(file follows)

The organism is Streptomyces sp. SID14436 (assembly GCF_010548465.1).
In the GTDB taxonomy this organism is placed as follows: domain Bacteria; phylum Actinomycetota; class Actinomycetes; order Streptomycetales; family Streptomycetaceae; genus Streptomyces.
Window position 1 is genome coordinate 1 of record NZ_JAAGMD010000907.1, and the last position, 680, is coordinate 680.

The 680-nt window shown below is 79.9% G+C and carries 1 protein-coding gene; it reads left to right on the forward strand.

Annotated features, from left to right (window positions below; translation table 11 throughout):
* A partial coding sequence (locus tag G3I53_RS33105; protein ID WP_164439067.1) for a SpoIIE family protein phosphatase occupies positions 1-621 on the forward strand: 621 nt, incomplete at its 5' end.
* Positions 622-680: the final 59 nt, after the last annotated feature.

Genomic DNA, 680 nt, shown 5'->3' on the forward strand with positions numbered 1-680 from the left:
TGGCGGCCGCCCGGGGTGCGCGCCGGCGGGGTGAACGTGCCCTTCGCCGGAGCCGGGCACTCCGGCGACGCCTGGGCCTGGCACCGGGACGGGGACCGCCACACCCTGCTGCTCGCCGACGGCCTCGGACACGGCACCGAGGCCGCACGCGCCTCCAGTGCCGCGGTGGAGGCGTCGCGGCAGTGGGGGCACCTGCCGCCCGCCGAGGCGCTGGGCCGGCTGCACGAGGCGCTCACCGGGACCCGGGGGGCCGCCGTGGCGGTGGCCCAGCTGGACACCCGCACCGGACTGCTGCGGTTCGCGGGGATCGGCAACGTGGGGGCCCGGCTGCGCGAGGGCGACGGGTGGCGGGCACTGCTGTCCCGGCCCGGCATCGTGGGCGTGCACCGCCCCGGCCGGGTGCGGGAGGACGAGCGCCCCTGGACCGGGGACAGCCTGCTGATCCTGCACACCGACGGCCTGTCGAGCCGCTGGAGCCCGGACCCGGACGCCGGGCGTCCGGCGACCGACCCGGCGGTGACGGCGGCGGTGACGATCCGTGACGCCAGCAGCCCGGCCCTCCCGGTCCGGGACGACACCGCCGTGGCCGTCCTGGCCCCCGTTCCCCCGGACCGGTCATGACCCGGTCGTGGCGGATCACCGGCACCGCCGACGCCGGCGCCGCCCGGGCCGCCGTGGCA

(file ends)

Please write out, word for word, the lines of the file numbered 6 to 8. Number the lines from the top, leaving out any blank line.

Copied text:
* A partial coding sequence (locus tag G3I53_RS33105; protein ID WP_164439067.1) for a SpoIIE family protein phosphatase occupies positions 1-621 on the forward strand: 621 nt, incomplete at its 5' end.
* Positions 622-680: the final 59 nt, after the last annotated feature.

Genomic DNA, 680 nt, shown 5'->3' on the forward strand with positions numbered 1-680 from the left: